But while it's obvious to everyone which practicing teachers are good and which aren't, Gladwell says, it's not obvious to anyone when you're hiring a new teacher who will be good and who won't. The things we typically look for -- masters degrees, teaching certificates -- tell you absolutely nothing. Only being in front of a class can tell you that. But by the time a teacher has her grounding in front of a class -- 2 years in -- she's protected from firing by a rigid tenure system if she's bad, and rewarded less than a 30-year piece of deadwood if she's good.

So Gladwell suggests changing up the process. "We shouldn't be raising standards" for hiring teachers, he says. "We should be lowering them, because there is no point in raising standards if standards don't track with what we care about. Teaching should be open to anyone with a pulse and a college degree-- and teachers should be judged after they have started their jobs, not before. That means that the profession needs to start the equivalent of...training camp. It needs an apprenticeship system that allows candidates to be rigorously evaluated... you'd probably have to try out four candidates to find one good teacher. That means tenure can't be routinely awarded...An apprentice should get apprentice wages. But if we find eighty-fifth percentile teachers who can teach a year and a half's material in one year, we're going to have to pay them a lot -- both because we want them to stay and because the only way to get people to try out for what will suddenly be a high-risk profession is to offer those who survive the winnowing a healthy reward."

(As a side note, this tracks my point about treating the teaching corps like McKinsey in my Michelle Rhee post: McKinsey is more selective than most big school districts, but it still hires a lot of associates and tries them out. Most leave of their own accord or are "counseled to leave" in three years. It's hard to stick around to make partner. But once you do, the rewards get much better).

It's an interesting piece and, in Malcolm Gladwell fashion, very engaging. Of course, he paints with a broad brush to make his point (also vintage Gladwell). Though Gladwell doesn't mention this, Hanushek studies have found that one or two variables we can figure out beforehand do matter some. A key one? Teachers' scores on standardized tests. That means that, other things being equal, a teacher who scores a 700 on the SAT math section is going to be a more effective teacher than one who scores a 500. The higher score tends to indicate that the teacher is better able to figure things out quickly. This ability to solve problems quickly is a key component of the "withitness" that Gladwell notes is a common attribute with good teachers. (Perhaps it's another way of saying "intelligence" but since Gladwell just wrote 2 chapters in his last book about how IQ doesn't matter, he doesn't mention this).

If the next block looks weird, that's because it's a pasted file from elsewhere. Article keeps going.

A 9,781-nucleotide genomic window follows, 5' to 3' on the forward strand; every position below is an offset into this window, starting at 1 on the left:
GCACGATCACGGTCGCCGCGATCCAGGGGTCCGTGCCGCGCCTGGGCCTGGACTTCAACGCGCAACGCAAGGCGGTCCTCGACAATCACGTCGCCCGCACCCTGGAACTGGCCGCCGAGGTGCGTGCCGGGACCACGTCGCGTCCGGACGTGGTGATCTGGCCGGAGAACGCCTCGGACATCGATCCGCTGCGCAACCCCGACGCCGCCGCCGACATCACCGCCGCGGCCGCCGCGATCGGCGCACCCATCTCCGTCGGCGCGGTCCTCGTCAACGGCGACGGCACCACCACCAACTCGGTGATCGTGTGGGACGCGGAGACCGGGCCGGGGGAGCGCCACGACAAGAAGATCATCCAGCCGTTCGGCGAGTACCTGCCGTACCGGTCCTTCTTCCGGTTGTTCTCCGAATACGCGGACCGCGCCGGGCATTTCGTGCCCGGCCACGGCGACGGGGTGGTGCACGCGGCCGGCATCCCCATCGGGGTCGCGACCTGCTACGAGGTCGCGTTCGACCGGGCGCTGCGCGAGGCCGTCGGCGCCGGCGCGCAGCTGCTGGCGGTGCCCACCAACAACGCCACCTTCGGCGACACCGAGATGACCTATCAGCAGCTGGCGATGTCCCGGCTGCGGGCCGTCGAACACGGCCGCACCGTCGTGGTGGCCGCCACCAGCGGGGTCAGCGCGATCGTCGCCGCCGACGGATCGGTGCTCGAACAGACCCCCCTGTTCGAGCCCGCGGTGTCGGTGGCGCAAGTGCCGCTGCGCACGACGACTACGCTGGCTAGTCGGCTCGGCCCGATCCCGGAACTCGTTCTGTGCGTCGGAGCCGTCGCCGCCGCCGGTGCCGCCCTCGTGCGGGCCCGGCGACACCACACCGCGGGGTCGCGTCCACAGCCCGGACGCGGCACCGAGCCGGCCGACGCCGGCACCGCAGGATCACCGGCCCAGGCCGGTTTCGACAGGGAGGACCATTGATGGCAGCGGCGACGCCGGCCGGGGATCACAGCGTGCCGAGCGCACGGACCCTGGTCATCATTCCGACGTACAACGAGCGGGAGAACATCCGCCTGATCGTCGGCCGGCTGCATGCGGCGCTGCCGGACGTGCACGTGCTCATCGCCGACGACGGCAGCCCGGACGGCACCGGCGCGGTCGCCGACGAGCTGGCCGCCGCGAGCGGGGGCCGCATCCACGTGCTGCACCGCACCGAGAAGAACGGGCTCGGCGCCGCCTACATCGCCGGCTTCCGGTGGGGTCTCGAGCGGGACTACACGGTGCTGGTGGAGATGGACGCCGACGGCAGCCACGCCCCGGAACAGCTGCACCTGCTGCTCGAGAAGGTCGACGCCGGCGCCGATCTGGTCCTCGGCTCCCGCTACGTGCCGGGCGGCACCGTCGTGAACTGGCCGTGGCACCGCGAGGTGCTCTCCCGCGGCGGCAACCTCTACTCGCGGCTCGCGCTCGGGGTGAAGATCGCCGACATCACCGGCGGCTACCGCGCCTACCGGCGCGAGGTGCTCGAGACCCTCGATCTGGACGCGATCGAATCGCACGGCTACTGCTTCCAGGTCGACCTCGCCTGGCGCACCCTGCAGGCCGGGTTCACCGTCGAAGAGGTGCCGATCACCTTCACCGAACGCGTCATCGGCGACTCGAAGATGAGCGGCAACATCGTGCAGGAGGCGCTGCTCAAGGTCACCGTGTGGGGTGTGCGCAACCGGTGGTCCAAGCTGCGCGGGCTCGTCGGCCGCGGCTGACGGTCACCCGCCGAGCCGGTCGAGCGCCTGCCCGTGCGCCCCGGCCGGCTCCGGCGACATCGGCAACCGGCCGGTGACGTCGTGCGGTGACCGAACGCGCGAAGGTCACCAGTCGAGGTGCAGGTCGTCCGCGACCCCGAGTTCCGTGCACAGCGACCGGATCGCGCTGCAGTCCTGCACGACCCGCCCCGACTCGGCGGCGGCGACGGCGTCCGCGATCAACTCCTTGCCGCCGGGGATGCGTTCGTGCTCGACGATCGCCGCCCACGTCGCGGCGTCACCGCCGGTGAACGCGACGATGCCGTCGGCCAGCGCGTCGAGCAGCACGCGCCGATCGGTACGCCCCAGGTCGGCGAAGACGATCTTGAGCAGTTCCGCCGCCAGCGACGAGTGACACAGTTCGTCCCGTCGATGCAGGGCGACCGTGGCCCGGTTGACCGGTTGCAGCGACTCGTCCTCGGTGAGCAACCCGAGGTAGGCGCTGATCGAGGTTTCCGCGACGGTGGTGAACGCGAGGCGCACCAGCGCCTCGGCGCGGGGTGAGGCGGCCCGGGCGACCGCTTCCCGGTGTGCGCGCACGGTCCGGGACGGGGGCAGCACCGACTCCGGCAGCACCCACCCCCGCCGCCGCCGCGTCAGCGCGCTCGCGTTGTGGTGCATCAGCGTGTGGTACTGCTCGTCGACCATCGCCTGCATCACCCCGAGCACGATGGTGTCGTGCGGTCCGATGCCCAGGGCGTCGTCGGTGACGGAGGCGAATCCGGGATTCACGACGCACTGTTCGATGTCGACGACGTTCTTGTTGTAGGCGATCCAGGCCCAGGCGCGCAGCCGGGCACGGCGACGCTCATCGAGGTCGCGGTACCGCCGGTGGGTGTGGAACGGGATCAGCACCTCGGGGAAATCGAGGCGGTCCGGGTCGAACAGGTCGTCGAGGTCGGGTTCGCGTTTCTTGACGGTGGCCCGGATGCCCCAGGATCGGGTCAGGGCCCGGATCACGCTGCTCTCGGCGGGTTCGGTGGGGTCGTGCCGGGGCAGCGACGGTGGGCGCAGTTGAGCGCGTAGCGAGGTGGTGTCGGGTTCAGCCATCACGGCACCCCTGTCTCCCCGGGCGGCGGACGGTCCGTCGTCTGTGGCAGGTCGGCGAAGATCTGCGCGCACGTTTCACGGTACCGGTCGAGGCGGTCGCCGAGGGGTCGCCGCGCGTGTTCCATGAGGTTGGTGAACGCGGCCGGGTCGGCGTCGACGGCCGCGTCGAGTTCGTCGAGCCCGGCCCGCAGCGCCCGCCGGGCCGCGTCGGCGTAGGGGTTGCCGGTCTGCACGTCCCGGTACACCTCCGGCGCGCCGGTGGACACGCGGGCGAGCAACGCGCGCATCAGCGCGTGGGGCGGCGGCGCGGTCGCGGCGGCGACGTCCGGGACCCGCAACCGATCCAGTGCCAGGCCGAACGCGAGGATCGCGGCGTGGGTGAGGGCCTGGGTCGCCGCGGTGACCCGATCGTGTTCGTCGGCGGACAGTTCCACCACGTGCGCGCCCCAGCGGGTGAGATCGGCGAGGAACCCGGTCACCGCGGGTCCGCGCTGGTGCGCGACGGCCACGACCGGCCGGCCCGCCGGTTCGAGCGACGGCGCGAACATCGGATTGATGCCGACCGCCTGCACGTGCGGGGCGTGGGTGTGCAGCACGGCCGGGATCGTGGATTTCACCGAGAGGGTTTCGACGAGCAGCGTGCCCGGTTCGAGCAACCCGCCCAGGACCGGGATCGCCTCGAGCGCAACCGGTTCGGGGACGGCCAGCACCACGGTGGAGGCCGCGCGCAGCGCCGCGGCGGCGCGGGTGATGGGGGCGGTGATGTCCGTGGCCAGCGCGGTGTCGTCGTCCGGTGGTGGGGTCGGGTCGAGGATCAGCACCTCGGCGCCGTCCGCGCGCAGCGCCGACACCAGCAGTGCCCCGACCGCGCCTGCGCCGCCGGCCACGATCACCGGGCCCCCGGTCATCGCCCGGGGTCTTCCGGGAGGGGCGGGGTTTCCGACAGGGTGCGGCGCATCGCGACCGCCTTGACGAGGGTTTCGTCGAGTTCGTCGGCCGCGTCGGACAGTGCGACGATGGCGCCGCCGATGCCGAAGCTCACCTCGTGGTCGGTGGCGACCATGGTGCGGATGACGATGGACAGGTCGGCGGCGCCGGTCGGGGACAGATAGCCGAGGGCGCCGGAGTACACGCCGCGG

Furthermore, Gladwell gets so excited about proving a point that he often fails to be consistent across all his writings, arguing different points with equal vigor. For instance, in Outliers, he reprints charts showing that poor students in Baltimore learn as much as better-off students during the school years, it's just that they learn nothing (or forget things) over summer break. All the talk of reforming schools "assumes that there is something fundamentally wrong with the job schools are doing," he writes. "But look back at the second table, which shows what happens between September and June. Schools work. The only problem with school, for the kids who aren't achieving, is that there isn't enough of it."